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Awake at 6am in the heart of Edinburgh, the haar has settled on and around Arthur’s Seat and all is still quiet. In Hanover Street a single cyclist heads up the hill. In an hour or two there’ll be thousands thronging these streets, and multi-lingual reviews of last night’s Festival performances will be overheard in animated vignettes wherever you find yourself in the city.

August sunshine will burn off the morning mist and a quick scan of local news draws attention to some of the day’s starker realities, lately – and perhaps still – shrouded in fog: the bins, overcharged rent, overcrowded accommodation, a few drunkenly incapacitated on last night’s buses. ‘Magical’ as Edinburgh undoubtedly is, it still has its share of the less-than hoped for. Of course.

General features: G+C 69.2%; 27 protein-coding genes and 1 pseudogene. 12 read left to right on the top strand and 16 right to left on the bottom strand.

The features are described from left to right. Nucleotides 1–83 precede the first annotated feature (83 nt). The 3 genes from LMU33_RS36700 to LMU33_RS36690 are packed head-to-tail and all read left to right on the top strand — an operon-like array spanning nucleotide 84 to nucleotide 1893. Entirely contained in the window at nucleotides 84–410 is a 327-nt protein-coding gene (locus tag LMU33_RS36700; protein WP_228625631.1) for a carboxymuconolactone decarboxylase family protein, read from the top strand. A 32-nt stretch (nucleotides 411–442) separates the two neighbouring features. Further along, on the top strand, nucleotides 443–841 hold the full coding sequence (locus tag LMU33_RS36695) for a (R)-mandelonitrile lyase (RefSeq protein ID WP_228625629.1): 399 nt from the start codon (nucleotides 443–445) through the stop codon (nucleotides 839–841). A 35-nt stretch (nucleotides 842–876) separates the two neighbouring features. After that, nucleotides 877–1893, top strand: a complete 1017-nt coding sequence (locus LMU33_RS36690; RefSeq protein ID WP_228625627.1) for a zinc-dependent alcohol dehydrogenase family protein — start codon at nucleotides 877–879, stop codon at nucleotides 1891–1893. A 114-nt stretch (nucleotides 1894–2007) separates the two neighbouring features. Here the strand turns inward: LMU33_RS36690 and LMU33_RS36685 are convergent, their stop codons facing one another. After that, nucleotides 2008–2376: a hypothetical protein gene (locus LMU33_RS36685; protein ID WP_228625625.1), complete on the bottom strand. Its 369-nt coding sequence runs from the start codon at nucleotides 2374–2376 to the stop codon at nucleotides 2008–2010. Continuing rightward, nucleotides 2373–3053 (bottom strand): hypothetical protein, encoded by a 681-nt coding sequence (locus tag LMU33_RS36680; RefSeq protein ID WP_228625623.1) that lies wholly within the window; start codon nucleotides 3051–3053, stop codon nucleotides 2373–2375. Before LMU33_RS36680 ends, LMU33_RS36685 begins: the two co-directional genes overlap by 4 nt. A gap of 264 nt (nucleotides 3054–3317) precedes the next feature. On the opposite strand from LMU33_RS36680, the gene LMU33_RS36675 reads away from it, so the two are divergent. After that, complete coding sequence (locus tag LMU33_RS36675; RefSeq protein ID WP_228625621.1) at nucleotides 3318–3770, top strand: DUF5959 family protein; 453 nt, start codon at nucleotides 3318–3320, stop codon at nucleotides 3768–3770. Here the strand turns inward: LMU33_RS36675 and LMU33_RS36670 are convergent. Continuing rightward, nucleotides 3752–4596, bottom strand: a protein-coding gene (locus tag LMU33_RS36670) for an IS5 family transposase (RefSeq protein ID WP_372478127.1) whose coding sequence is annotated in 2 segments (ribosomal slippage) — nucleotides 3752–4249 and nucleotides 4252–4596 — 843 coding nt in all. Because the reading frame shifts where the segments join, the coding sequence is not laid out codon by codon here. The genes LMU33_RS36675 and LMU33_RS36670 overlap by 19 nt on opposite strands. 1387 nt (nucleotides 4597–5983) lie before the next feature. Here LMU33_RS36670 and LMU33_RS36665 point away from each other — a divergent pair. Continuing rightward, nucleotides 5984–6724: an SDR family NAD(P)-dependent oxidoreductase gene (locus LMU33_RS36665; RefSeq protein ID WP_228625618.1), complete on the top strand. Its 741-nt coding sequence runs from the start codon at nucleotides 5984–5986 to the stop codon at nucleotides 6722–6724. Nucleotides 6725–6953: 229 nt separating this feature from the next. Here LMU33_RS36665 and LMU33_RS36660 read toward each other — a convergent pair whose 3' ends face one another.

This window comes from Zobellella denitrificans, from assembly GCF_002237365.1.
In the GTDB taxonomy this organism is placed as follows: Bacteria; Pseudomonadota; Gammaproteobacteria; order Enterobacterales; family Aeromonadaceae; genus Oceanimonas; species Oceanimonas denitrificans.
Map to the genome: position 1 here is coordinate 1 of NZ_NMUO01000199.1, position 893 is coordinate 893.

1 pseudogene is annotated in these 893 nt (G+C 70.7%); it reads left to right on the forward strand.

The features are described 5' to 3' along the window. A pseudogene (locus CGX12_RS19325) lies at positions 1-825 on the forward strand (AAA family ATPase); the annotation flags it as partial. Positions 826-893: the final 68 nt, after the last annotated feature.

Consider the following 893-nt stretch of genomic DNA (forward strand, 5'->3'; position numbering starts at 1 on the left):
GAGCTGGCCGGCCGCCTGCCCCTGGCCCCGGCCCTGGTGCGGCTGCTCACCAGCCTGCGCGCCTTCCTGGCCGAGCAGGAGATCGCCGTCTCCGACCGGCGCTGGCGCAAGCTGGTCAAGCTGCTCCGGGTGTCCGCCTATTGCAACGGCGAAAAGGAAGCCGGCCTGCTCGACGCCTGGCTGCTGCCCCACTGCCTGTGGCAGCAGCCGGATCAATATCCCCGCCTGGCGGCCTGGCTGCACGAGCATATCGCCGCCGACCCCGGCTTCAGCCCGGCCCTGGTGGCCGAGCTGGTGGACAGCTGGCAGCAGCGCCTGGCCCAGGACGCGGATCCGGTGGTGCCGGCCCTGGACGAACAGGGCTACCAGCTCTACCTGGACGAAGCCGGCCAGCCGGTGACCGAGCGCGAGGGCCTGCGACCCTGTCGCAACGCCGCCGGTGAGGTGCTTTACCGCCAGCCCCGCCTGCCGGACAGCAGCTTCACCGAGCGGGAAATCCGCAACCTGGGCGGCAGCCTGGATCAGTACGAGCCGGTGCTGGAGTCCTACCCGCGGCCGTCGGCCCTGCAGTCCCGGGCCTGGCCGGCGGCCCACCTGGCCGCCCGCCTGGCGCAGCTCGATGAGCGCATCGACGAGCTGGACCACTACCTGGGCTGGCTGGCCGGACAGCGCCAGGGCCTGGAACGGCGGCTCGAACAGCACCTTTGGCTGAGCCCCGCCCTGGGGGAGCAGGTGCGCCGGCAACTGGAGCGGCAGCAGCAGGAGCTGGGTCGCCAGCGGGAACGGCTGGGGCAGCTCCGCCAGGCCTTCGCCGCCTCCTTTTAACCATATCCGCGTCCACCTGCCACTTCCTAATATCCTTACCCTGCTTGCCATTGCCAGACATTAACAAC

But the Edinburgh Festivals celebrate life – all-age, international, widely diverse and inclusive life. There’s an irrepressible, earthy, honest, hopeful, ranging, searching spirit at the heart of a huge body of dynamic art that takes many a long, hard look at the human condition and continues to insist that, ‘in spite of everything,’ being alive, being human – always has the makings of a new masterpiece within it. Improvisation on a massive scale.

Today I’m off to see Austentatious – enthusiastically reviewed for years and hugely popular here at the Edinburgh Fringe. Jane Austen novels entirely improvised upon a single suggestion from the audience: as Louis MacNeice has ‘whispered’ in my ear a thousand times by way of his ‘Mutations’ –

The Stranger in the wings is waiting for his cue,
The fuse is always laid to some annunciation.

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